Even the SAR on work-related and social-related close contacts was higher in our study (14.8% and 14.3%, respectively) compared with other studies. The study by Ng et al using data from Singapore found that SAR was 1.3% (95% CI 0.9 to 1.9) for work-related close contacts and 1.3% (95% CI 1.0 to 1.7) for social-related contacts.22 Non-household-related activities that can increase the risk of infection include meetings, choir and specific activities such as eating, travelling and attendance at a religious event.16 Our study found that the most reported activities among primary cases were related to the household setting, which can explain the higher SAR obtained in household members compared with other studies.22

Other features such as symptoms in both the primary case were the risk factors for being a secondary case in our study. Results show that the household SAR of symptomatic primary cases is higher than that of asymptomatic or presymptomatic cases (RR 3.23; 95% CI 1.46 to 7.14) or contacts exposed to primary cases during the symptomatic period (RR 2.15, 95% CI 1.67 to 2.79), and those with critically severe symptoms (RR 1.61, 95% CI 1.0 to 2.57) and specific symptoms such as dizziness, myalgia and chills had higher risks of infection in a retrospective cohort study.23 Other symptoms such as fever and expectoration in the primary case have also been identified as risk factors for infection.19 Another population-based study in China found that close contacts exposed to mild symptomatic and moderate symptomatic cases of COVID-19 had a higher risk of becoming infected (adjusted risk ratio (ARR) 4.0; 95% CI 1.8 to 9.1; ARR 4.3; 95% CI 1.9 to 9.7, respectively). Even though asymptomatic infections have the potential of spreading to others, they appear to have a lower SAR and less probability of infecting others.19 24 In addition, our findings are consistent with the literature, showing that symptomatic cases had higher transmissibility compared with asymptomatic cases and were more likely to infect their contacts due to a higher viral load.25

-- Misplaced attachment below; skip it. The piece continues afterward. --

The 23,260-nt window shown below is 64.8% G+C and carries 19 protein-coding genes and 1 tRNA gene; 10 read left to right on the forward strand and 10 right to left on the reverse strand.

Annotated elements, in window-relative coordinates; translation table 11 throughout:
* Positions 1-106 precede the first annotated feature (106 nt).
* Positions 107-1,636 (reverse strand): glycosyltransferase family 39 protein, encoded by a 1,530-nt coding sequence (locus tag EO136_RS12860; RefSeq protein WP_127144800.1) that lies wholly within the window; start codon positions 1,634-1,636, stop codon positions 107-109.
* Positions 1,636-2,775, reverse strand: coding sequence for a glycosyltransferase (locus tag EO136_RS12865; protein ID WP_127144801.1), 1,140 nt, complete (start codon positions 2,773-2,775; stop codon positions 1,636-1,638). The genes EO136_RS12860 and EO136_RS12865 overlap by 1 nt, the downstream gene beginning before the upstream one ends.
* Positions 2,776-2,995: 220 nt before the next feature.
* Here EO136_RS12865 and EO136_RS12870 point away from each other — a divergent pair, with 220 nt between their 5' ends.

However, most studies analysing transmission dynamics and risk factors for COVID-19 transmission have been performed in developed and high-income countries, such as China, the USA and Singapore, among others.20 22 23